The widow of a pilot who died in a midair crash has settled her lawsuit against Hageland Aviation
Last month, defunct air carrier Hageland Aviation paid out $2.5 million in a lawsuit filed against them. This closes a chapter in the now six-year-old story of pilot Zach Babat, who was killed in a 2016 midair collision involving two small commercial airplanes.
In 2016, Babat was piloting a Piper Super Cub for Bethel-based Renfro’s Alaskan Adventures. He and a Renfro’s guide were flying from Bethel to a hunting camp, cruising at over 1,000 feet. That’s when a Cessna Caravan took off from Russian Mission and essentially ascended into Babat’s plane. Both planes tumbled to the ground and all seven people on board, including both pilots, were killed.
Following the crash, Babat’s employer and his widow, Kerry Pride, filed the lawsuit against Hageland Aviation.
“Really, the motivation was to show that the other party was at fault. And to make them push to improve their safety,” said Pride.
The lawsuit against Hageland Aviation alleges that the company was completely at fault. Attorneys for Pride hired aviation experts who concluded that the pilot of the Cessna Caravan should have had a clear view of Babat’s plane while taking off.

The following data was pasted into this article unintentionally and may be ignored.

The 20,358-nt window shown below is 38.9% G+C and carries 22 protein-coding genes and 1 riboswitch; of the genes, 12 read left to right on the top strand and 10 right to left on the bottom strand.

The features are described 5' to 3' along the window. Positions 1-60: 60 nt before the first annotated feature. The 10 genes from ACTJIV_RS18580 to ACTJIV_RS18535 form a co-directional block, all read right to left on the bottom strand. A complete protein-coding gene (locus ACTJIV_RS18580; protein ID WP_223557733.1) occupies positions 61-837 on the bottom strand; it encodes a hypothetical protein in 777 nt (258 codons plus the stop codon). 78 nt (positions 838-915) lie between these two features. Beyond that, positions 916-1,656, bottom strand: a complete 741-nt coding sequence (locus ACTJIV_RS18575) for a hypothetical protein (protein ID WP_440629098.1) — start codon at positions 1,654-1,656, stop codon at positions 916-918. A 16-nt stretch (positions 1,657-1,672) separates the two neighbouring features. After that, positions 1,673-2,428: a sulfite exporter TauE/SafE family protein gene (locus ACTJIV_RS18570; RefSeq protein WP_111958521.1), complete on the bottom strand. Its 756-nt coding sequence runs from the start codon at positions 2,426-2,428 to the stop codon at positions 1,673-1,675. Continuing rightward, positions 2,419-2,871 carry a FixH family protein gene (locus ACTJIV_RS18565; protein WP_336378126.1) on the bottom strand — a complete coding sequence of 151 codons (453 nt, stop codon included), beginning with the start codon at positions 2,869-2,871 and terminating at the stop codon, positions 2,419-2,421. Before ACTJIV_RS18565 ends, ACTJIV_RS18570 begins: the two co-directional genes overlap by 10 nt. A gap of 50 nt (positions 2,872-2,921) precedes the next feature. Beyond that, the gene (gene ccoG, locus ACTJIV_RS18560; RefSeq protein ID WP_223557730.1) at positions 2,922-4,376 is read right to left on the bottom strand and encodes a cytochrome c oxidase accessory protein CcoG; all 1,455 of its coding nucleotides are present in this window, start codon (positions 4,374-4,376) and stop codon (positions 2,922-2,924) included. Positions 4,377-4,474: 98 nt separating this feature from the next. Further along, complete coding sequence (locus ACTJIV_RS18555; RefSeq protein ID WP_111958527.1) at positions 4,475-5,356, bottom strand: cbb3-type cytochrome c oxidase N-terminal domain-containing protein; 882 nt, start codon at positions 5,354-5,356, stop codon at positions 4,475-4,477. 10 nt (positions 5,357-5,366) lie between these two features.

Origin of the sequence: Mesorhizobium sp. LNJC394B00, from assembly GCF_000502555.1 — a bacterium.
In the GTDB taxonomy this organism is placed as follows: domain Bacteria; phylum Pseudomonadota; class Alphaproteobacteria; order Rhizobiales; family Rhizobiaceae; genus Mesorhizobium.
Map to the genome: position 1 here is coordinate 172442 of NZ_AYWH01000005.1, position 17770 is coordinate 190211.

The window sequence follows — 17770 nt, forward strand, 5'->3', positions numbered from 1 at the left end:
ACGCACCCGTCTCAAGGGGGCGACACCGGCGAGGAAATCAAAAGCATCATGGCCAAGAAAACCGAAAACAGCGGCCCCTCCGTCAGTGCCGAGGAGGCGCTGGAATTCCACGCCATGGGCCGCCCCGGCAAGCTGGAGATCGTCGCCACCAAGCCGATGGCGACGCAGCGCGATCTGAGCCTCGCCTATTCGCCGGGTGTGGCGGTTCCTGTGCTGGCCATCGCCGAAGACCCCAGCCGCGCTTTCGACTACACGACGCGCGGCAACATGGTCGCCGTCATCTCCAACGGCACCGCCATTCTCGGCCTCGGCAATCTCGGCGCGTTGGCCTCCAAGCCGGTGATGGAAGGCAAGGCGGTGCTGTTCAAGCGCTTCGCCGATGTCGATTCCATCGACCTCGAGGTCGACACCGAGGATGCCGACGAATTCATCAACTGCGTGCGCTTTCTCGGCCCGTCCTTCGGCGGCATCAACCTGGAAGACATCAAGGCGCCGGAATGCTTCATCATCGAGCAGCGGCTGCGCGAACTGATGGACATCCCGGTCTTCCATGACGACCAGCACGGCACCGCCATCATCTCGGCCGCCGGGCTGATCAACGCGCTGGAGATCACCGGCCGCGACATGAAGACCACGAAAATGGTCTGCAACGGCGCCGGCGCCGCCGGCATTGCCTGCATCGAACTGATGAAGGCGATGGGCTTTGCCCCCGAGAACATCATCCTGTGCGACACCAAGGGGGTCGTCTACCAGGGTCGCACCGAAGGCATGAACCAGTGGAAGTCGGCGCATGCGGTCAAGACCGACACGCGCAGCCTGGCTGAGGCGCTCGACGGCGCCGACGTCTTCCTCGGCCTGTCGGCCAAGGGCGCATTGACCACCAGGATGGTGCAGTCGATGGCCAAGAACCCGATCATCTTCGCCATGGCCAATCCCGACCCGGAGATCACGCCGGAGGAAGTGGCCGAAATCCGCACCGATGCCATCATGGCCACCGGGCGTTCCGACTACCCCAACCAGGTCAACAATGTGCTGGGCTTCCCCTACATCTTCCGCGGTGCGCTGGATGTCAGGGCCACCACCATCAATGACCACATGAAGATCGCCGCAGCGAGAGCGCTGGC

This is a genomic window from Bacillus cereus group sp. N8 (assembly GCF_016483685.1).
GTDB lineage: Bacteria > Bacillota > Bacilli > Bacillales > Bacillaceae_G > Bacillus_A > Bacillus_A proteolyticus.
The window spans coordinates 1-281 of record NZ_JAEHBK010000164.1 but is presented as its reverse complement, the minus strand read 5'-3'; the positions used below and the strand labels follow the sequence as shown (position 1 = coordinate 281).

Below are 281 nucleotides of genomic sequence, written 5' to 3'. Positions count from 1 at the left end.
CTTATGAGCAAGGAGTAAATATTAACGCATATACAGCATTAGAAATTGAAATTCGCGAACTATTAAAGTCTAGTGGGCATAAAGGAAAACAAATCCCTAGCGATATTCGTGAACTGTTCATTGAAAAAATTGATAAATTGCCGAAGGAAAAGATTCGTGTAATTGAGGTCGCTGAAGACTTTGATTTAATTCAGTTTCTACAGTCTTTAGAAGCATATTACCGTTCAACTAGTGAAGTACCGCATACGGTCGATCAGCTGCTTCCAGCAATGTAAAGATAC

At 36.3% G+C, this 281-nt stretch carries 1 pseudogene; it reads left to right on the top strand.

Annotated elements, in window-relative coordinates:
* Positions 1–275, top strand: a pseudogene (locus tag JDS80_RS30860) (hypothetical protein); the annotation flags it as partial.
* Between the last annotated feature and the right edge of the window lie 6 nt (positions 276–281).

Pride said that her husband was known throughout the state for his high safety standards as a pilot of nearly two decades.
“My husband flew for Hageland [Aviation] for a little while. And he left because of safety concerns,” said Pride.
Settlements don’t point to fault, but Pride said that she sees the high dollar amount as an admission of the carrier’s wrongdoing. And there was no countersuit filed.
“It gives me relief, because we know Zach was not at fault in this. And so I feel like I did my job for Zach and his good name, and for Renfro’s [Alaskan Adventures],” said Pride.
But Pride thinks that airline safety in Alaska still has a long way to go.
An investigation by Unalaska public radio station KUCB and ProPublica in 2021 revealed that Alaska is the most dangerous state for small airline travel. KUCB reported that almost half of the nation’s small plane crashes are in Alaska. And there have been five midair collisions in the five years following Babat’s plane crash. The report attributed the crashes largely to inexperienced pilots, lack of support while flying in remote areas, and poor infrastructure at rural airports.
Pride said that the lawsuit was agonizing, and lasted as many as two extra years due to the pandemic. She is glad this chapter of her life is behind her. She’s looking forward to continuing her work with Babat’s estate. He was a prolific wildland painter who took much of his inspiration from scenes he witnessed in Alaska. She said because of that, she has set up a scholarship in his name for art students in Babat’s two beloved homes of Alaska and Montana.